In the statement:

```
B(B&& b)
```

The **parameter** `b`

is declared with the type: rvalue reference to `B`

.

In the statement:

```
A(b)
```

The **expression** `b`

is an lvalue of type `B`

.

And lvalue expressions can not bind to rvalue references: specifically the rvalue reference in the statement:

```
A(A&& a)
```

This logic follows cleanly from other parts of the language. Consider this function:

```
void
f(B& b1, B b2, B&& b3)
{
g(b1);
g(b2);
g(b3);
}
```

Even though the parameters of `f`

are all declared with different types, the expressions `b1`

, `b2`

and `b3`

are all lvalue expressions of type `B`

, and thus would all call the same function `g`

, no matter how `g`

is overloaded.

In C++11 it is more important than ever to distinguish between a variable's declaration, and the expression that results from using that variable. And expressions never have reference type. Instead they have a *value category* of precisely one of: lvalue, xvalue, prvalue.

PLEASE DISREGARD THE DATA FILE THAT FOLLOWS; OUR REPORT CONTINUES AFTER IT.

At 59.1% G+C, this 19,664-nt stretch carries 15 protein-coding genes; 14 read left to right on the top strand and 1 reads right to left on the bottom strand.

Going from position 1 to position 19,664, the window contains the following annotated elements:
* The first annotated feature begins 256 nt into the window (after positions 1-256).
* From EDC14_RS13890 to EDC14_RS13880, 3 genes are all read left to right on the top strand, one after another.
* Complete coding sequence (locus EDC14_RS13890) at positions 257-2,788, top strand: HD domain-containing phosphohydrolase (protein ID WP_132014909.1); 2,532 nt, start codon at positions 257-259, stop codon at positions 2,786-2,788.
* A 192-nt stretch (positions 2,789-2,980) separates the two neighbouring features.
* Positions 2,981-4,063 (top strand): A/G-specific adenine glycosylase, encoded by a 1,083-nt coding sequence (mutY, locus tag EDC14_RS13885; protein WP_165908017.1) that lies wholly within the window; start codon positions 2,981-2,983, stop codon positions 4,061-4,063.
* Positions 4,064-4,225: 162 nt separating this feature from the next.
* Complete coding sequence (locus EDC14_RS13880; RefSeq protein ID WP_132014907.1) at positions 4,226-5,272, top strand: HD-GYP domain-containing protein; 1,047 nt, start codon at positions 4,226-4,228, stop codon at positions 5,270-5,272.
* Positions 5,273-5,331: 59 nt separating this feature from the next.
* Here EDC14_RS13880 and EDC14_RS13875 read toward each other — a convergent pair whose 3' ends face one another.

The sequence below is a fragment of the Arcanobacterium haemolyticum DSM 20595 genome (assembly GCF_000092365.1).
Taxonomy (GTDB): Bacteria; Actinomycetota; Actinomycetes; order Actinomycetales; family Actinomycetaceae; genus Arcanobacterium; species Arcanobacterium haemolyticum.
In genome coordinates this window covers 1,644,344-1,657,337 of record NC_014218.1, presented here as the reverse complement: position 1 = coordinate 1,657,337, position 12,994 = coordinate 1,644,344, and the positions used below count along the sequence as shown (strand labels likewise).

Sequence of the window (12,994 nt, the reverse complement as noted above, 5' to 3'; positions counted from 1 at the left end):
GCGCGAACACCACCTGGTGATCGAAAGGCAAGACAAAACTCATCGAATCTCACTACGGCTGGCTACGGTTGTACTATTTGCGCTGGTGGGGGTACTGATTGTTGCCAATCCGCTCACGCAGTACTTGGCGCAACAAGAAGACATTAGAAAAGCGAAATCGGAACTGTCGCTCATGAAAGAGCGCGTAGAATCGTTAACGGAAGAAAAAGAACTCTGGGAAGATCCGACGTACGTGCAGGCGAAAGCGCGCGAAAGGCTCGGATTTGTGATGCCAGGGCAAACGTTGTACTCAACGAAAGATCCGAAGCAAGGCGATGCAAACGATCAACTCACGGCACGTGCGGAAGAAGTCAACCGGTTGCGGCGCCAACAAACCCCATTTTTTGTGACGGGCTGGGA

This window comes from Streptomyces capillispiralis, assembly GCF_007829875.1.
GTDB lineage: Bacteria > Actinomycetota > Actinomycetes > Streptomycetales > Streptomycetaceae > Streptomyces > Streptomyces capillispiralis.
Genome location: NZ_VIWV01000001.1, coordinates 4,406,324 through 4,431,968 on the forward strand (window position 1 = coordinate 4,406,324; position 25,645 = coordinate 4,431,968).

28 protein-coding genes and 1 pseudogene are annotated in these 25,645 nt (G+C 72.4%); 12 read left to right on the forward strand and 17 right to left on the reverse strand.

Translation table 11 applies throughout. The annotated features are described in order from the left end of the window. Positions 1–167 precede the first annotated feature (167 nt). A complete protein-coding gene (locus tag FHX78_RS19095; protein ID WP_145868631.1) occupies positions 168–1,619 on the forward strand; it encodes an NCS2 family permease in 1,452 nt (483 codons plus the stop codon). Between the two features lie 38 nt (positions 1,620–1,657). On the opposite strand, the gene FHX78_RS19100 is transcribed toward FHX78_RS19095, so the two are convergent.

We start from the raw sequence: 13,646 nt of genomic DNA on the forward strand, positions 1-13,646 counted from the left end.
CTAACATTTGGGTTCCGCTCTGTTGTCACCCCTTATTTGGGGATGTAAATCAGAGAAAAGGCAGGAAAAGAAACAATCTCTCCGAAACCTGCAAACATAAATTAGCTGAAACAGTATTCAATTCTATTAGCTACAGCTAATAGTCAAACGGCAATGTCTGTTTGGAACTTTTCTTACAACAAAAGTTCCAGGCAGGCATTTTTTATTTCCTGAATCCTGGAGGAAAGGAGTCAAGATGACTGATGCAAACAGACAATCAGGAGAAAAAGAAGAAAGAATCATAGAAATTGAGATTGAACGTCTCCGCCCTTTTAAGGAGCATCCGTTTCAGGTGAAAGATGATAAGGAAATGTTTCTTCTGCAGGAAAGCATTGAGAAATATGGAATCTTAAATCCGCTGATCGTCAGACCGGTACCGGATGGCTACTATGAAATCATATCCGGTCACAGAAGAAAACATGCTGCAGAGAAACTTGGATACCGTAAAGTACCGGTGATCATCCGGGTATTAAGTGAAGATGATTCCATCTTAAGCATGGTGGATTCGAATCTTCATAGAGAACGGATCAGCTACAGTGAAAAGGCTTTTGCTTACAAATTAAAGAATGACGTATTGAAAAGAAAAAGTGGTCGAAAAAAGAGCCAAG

The statement:

```
A(std::move(c))
```

is ok, because `std::move`

returns an rvalue reference. The expression resulting from a function call returning an rvalue reference has value category: xvalue. And together with prvalues, xvalues are considered rvalues. And the rvalue expression of type `C`

:

```
std::move(c)
```

will bind to the rvalue reference parameter in: `A(A&& a)`

.

I find the following diagram (originally invented by Bjarne Stroustrup) very helpful:

```
expression
/ \
glvalue rvalue
/ \ / \
lvalue xvalue prvalue
```